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With so many schools offering different programs at varying levels, some families believe that a school ending in eighth grade actually serves children most effectively. Here are some of the arguments that support that perspective. (The term “K–8” is used generically, though many schools start in pre-K or even preschool.)

Early leadership opportunities

At K–8 schools, middle schoolers get a chance to be “kings and queens of the hill” and to serve the school as leaders. At those schools eighth graders design and publish the school yearbooks. Seventh and eighth graders often plan their own social events; participate in team building and community service activities; and produce, manage, and star in musical and theater productions. Eighth grade students help with open houses and admission tours, and prepare for their own graduation ceremonies. Students in lower grades see middle school students as creative and helpful leaders of the school, and middle school students respond with maturity, confidence, and vision uncommon for their age. That’s the result of taking the lead early on.

A longer childhood

We hear frequently these days that our children grow up too fast. Older adolescents today must confront a litany of concerns, ranging from alcohol and drugs to sexuality or violence. While middle school programs usually include discussions of these and many other “third-rail” topics in advisory programs, it is simply not appropriate to approach these issues for 10- to 13-year-olds as for high schoolers. Middle school kids’ thinking abilities are still developing, and their bodies are not ready for such weighty matters. With high school influence all but nonexistent at K–8 schools, students are often more ingenuous, more likely to engage in healthy, age-appropriate “play,” and more comfortable being kids a few years longer than many of their peers.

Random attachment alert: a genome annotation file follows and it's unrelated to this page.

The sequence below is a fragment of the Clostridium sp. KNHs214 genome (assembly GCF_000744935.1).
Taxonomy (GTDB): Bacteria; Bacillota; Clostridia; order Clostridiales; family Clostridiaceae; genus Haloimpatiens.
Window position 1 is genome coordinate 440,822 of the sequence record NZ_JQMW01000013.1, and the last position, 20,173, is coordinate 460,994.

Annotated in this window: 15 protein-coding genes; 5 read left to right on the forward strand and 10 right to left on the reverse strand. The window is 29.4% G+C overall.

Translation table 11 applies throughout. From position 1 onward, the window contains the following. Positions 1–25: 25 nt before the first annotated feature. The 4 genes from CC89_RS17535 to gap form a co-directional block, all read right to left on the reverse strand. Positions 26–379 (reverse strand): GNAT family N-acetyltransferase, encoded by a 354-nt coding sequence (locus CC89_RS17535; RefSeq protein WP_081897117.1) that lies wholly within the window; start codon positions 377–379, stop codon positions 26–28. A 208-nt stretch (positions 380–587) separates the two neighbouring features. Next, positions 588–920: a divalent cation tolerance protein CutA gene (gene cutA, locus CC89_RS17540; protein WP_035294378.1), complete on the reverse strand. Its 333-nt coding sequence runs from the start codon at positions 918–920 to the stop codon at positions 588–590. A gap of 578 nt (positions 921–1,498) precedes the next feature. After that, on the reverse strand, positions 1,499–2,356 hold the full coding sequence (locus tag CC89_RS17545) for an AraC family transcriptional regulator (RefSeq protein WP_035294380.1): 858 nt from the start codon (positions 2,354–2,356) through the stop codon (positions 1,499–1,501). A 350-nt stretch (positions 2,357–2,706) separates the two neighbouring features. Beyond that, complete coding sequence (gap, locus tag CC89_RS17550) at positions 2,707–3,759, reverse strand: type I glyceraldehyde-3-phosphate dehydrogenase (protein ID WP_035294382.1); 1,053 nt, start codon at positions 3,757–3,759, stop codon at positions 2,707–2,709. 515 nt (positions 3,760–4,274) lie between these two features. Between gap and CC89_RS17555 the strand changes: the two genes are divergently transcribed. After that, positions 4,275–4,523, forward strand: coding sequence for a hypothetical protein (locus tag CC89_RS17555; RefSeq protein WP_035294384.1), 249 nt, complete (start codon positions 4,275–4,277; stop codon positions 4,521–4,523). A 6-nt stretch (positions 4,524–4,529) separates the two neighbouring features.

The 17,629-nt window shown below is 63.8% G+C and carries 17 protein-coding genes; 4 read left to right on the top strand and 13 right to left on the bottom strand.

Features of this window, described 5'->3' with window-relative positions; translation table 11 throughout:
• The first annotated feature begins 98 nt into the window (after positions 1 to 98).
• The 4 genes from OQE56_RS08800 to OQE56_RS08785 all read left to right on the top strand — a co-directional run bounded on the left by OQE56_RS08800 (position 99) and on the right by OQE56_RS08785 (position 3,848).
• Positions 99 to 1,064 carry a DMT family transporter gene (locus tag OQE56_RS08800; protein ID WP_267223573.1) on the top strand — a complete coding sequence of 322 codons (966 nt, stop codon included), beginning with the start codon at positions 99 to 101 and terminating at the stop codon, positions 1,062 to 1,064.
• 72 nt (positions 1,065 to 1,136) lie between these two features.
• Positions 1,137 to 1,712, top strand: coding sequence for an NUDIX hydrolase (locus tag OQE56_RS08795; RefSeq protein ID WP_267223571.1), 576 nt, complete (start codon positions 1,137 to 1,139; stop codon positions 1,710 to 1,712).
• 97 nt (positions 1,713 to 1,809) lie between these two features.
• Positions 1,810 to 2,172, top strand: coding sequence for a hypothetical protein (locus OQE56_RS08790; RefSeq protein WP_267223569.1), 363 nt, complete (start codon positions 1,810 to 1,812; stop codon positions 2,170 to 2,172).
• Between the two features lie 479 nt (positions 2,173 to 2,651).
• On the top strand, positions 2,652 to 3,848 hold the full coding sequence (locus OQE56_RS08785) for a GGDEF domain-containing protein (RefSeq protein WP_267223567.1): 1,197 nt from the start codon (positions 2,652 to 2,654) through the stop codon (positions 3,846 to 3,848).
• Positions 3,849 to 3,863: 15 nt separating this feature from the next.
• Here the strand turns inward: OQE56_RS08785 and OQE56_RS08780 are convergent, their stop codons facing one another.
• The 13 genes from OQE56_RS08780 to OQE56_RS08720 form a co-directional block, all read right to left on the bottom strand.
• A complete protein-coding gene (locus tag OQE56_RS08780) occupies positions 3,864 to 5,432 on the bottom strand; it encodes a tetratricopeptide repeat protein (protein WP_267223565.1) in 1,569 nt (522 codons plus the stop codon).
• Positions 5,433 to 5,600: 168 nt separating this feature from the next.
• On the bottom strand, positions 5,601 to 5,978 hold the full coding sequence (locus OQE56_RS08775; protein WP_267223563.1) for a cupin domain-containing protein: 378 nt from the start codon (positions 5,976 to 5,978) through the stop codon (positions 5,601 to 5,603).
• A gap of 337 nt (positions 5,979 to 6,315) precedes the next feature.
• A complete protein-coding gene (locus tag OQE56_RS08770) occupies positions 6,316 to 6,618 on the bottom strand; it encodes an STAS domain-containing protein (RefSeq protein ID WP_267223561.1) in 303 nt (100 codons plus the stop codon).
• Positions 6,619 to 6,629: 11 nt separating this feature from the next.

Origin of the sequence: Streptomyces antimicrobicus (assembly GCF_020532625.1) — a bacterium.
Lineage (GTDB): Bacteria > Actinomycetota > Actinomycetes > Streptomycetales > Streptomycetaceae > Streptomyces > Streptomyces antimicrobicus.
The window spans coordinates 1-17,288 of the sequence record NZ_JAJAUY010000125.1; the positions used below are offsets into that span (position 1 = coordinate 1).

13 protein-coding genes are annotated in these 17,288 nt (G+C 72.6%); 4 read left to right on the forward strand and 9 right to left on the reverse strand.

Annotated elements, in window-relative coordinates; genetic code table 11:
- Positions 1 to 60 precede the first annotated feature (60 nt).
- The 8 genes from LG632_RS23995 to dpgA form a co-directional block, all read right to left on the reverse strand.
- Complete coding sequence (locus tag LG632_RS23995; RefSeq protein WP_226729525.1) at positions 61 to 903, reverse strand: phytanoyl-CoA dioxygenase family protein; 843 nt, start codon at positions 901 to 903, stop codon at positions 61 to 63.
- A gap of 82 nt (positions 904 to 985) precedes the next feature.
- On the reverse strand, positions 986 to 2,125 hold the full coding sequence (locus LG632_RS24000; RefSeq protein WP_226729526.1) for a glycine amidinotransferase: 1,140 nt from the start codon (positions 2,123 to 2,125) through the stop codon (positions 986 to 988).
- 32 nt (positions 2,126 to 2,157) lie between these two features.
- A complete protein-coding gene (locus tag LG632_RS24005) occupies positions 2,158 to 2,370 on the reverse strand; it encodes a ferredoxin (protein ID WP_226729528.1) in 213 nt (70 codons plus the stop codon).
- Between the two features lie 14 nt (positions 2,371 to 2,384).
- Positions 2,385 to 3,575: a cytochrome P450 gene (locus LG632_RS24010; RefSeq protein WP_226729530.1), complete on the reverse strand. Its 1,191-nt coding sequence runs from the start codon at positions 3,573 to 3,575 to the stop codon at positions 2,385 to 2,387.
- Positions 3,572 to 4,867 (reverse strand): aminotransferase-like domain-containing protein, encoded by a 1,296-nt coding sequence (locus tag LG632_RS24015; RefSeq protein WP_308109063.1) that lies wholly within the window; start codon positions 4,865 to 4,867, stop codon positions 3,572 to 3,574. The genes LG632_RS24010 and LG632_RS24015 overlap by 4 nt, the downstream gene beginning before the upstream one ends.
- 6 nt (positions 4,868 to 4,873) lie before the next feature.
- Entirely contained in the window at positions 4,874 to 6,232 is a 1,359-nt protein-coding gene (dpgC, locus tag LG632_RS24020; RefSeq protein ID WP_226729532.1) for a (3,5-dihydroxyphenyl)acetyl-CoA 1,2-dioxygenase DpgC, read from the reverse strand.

Appropriate curriculum development

At K–12 schools, middle schoolers are often treated like the poor stepchildren of their older counterparts. That doesn’t happen at K–8 schools. Teachers and administrators design curriculum in consideration of the unique needs and abilities of middle school children, rather than through a “top-down” system that can regard efficiency as a greater virtue than healthy development. This helps to assure that middle school curriculum at K–8 schools is responsive to the developmental needs and idiosyncrasies of middle school students.

A meaningful choice of high schools

Children change radically in middle school. What seems awkward at 10 may be comfortable at 14; what looks appealing early may lose its luster in a few years. And no matter where a student attends middle school, high school can be a major transition. Students who look for a high school while they are young can miss the joy of self-awareness and discovery that middle school provides. And it is no coincidence that eighth grade is the year when most students have achieved sufficient self-awareness to contribute meaningfully to the process of visiting high schools and understanding their choices. At K–8 schools, staff work with every student, beginning in seventh grade, to identify appropriate high schools and to guide families through the process of applying to independent schools or preparing for the transition to public high school. Virtually all of those graduates enjoy excellent high school placement success. They also emerge confident and capable, each more prepared to select his or her next environment, for ninth grade, college, and beyond.